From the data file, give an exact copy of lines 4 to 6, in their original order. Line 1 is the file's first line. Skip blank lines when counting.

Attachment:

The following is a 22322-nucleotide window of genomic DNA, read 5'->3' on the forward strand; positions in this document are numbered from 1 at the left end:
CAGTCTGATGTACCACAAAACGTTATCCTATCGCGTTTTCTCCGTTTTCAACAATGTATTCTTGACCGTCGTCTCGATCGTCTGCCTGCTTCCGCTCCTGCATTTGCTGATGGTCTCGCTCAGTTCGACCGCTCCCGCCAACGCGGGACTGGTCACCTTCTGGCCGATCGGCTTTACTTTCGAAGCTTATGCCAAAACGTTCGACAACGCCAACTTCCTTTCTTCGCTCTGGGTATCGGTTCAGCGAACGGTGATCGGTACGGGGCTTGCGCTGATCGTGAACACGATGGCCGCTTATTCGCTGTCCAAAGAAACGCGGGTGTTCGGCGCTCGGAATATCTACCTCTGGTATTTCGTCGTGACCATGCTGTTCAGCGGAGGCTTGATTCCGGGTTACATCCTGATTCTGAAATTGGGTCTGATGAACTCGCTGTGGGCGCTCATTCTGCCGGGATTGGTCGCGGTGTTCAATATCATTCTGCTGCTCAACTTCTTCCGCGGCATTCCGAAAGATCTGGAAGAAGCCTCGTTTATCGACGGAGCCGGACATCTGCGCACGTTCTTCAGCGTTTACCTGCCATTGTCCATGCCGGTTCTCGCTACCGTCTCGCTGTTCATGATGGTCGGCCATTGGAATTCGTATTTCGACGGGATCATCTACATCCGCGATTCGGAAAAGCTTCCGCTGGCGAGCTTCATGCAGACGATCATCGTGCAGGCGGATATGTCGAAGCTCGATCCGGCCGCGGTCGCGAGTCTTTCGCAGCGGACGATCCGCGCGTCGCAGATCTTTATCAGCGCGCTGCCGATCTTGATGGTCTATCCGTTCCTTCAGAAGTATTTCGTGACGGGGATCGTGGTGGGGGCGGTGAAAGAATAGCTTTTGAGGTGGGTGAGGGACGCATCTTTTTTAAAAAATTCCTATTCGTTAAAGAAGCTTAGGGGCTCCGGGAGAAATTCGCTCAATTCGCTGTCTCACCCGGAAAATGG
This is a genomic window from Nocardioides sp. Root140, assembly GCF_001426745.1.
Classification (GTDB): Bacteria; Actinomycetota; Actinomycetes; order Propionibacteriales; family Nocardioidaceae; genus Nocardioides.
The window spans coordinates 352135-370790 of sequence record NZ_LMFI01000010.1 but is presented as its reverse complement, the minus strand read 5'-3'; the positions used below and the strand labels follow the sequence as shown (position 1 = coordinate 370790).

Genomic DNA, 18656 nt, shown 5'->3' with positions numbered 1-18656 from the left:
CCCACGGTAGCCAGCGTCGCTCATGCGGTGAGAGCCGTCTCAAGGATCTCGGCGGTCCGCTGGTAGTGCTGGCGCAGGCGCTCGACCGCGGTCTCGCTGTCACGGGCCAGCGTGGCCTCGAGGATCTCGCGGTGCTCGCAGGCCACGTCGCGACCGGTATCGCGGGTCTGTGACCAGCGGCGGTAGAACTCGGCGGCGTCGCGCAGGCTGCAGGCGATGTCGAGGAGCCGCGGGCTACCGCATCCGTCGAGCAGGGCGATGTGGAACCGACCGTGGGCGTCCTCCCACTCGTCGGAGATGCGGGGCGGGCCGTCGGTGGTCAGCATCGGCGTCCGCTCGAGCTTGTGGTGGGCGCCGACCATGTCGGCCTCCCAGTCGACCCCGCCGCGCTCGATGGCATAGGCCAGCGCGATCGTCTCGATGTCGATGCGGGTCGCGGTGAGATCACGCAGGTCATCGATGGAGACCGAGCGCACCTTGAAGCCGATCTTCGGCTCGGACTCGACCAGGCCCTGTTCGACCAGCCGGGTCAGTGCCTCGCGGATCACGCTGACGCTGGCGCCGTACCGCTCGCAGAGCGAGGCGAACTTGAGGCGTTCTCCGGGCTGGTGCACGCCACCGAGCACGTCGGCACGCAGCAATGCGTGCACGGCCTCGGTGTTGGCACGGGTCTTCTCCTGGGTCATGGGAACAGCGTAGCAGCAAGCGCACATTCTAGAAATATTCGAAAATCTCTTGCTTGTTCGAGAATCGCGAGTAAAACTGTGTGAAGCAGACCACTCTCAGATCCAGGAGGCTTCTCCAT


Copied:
Classification (GTDB): Bacteria; Actinomycetota; Actinomycetes; order Propionibacteriales; family Nocardioidaceae; genus Nocardioides.
The window spans coordinates 352135-370790 of sequence record NZ_LMFI01000010.1 but is presented as its reverse complement, the minus strand read 5'-3'; the positions used below and the strand labels follow the sequence as shown (position 1 = coordinate 370790).

Genomic DNA, 18656 nt, shown 5'->3' with positions numbered 1-18656 from the left: